Future of M&A Activity Could Accelerate
NEWS PROVIDED BY: San Francisco Business Times –
“There are particular flavors of divestitures, and we’re going to see more in 2023, particularly around corporate parents divesting unproductive units or nonessential business units,” said Paul Lennick, senior vice president of M&A services at ContinuServe. The former operating director at private equity firm Apollo Global Management now works with private equity firms buying middle market companies that are seeking to quickly streamline their operations and cut costs through outsourcing and other measures. Lennick’s firm has worked with private-equity-backed cosmetics company Orveon in its purchase of Laura Mercier, BareMinerals and Buxom from Japanese cosmetics giant Shiseido. The maker of BareMinerals once called San Francisco home.
Typically, there are 600 to 700 so-called carve outs from larger companies every year. Lennick expects this year that number will rise at least 50% if not more, given the recession and softening demand.
The factors fueling that increase will not come as a surprise to those following the massive layoff announcements. Companies are taking a sharper pencil to their operations and the growth projections that no longer seem realistic.
“There was just an over-extension of spending that went through 2021 and an anticipation that things would continue into 2022,” Lennick said. Now those companies are turning to M&A to divest operations that are a drag on profitability, often turning to private equity firms that have plenty of dry powder to make acquisitions at the right price.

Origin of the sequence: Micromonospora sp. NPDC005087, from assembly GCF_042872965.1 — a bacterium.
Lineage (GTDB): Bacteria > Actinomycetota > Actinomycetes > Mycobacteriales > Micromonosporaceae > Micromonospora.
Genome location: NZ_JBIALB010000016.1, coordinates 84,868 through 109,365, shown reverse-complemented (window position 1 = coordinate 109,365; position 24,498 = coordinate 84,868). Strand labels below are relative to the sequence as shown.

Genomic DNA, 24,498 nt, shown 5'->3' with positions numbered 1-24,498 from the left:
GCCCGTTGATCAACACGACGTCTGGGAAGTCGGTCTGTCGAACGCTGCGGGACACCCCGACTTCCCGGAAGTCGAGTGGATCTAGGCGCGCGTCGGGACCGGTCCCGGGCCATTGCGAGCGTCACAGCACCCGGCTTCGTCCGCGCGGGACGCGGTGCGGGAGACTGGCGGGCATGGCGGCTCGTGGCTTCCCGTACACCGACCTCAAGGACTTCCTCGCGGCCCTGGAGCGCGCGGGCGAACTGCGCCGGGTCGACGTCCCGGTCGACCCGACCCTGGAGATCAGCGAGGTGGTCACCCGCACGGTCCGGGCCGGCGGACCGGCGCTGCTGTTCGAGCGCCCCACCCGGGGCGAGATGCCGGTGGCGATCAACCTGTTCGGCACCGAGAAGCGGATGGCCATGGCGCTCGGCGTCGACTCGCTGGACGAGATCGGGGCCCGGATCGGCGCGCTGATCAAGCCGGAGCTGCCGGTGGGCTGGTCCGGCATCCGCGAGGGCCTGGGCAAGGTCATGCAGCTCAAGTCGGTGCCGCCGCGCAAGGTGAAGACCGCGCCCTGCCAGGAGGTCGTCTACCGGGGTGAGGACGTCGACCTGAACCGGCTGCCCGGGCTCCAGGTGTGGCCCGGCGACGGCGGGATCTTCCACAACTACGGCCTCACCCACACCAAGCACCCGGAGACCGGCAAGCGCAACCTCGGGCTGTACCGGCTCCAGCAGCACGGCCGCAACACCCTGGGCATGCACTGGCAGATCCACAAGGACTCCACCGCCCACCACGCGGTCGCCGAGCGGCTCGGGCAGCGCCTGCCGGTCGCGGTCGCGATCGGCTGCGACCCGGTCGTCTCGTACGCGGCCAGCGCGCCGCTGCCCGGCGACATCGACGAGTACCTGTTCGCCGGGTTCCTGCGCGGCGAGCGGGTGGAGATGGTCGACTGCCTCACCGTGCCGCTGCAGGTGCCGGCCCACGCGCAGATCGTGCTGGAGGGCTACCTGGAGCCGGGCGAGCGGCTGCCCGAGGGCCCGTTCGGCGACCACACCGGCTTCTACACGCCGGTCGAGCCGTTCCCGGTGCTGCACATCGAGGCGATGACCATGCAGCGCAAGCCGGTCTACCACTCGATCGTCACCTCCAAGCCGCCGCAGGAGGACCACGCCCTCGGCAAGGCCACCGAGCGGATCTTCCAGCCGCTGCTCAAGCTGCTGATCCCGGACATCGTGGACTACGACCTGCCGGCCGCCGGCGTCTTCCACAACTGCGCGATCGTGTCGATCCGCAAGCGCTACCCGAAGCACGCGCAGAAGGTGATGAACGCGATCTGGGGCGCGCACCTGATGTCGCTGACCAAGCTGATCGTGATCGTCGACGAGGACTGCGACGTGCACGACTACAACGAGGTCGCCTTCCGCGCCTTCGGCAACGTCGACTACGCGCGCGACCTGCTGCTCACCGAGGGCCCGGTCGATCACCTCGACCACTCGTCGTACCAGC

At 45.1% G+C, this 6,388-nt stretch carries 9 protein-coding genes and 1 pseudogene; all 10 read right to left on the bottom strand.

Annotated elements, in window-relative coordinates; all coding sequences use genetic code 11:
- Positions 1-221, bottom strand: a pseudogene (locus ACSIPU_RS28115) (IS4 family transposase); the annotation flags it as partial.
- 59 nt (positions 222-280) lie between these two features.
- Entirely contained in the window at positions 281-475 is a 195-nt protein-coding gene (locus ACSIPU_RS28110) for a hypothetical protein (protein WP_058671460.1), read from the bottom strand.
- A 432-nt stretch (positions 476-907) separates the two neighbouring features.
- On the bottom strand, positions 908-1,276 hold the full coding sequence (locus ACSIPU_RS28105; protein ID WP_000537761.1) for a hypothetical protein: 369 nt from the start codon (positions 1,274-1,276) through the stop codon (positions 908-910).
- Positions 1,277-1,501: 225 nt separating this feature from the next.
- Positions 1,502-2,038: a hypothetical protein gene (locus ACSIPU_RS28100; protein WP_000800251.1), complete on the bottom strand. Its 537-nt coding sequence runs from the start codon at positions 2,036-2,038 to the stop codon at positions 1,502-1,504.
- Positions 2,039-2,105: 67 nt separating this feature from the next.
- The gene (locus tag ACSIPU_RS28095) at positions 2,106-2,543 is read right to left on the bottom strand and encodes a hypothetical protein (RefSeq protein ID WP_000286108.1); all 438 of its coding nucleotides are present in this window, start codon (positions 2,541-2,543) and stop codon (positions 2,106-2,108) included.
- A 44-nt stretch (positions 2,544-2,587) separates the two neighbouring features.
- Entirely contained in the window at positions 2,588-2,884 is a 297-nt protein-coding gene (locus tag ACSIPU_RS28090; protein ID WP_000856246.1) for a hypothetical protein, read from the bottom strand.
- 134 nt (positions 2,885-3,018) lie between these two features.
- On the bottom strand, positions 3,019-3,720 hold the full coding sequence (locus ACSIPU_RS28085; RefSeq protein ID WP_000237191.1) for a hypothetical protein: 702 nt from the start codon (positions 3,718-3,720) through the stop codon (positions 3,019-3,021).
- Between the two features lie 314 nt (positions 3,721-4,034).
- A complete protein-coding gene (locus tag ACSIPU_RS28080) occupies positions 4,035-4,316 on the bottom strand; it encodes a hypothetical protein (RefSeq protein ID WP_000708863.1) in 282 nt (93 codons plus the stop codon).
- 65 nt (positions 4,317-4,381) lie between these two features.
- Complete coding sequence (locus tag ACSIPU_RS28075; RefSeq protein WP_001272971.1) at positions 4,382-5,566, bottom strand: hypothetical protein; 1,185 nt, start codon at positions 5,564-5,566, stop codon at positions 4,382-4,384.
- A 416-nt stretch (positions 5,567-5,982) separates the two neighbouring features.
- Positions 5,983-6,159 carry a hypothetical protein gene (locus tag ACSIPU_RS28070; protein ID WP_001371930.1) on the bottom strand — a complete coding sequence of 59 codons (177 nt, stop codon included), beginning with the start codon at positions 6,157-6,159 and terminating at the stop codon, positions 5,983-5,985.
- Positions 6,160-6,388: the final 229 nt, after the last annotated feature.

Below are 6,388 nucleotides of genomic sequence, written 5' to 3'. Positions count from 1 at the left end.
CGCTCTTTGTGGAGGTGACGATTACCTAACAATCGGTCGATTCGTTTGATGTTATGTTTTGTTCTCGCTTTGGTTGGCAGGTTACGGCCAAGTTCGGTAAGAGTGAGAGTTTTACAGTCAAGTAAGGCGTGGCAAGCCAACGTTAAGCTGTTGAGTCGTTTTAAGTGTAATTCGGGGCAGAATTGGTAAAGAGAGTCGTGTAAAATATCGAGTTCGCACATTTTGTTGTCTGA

In addition to seeing more private equity deals, these investors will likely hold their portfolio companies longer, so rather than a typical three to five year holding period, they may hold on to an investment for a year or two longer.
The slowing economy has also pressured how quickly private equity firms seek to turn around the fortunes of a newly acquired company. Popular moves include streamlining operations, outsourcing, cutting staff and, as Lennick puts it, “firing unprofitable customers.”
“There’s a sense of urgency that really kicked in this year,” Lennick said in discussing private equity firms pushing newly acquired portfolio companies to take steps to improve operations so they can weather the downturn.